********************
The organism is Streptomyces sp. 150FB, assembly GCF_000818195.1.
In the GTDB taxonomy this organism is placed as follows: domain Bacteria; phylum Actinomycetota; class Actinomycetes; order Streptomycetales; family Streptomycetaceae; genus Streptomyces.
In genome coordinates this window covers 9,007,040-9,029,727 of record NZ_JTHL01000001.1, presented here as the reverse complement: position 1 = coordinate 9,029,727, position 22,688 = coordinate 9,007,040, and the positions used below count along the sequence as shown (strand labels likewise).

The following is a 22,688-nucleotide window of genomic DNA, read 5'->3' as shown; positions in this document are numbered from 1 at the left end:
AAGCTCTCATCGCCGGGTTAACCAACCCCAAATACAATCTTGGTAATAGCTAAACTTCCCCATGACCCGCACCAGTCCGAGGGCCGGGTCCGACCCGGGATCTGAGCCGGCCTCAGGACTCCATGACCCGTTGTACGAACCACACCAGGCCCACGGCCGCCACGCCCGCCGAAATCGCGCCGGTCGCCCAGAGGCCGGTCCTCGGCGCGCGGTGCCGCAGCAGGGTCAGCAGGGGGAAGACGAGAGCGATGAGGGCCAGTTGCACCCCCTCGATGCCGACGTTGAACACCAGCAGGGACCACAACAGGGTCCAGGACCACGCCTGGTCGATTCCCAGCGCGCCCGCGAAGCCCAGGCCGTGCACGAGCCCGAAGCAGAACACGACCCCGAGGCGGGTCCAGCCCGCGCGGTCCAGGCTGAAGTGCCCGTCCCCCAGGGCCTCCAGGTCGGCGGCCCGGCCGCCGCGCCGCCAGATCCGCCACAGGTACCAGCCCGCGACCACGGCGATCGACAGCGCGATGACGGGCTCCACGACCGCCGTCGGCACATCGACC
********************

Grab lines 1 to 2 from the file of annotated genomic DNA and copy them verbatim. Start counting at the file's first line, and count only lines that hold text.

The organism is Streptomyces sp. 150FB, assembly GCF_000818195.1.
In the GTDB taxonomy this organism is placed as follows: domain Bacteria; phylum Actinomycetota; class Actinomycetes; order Streptomycetales; family Streptomycetaceae; genus Streptomyces.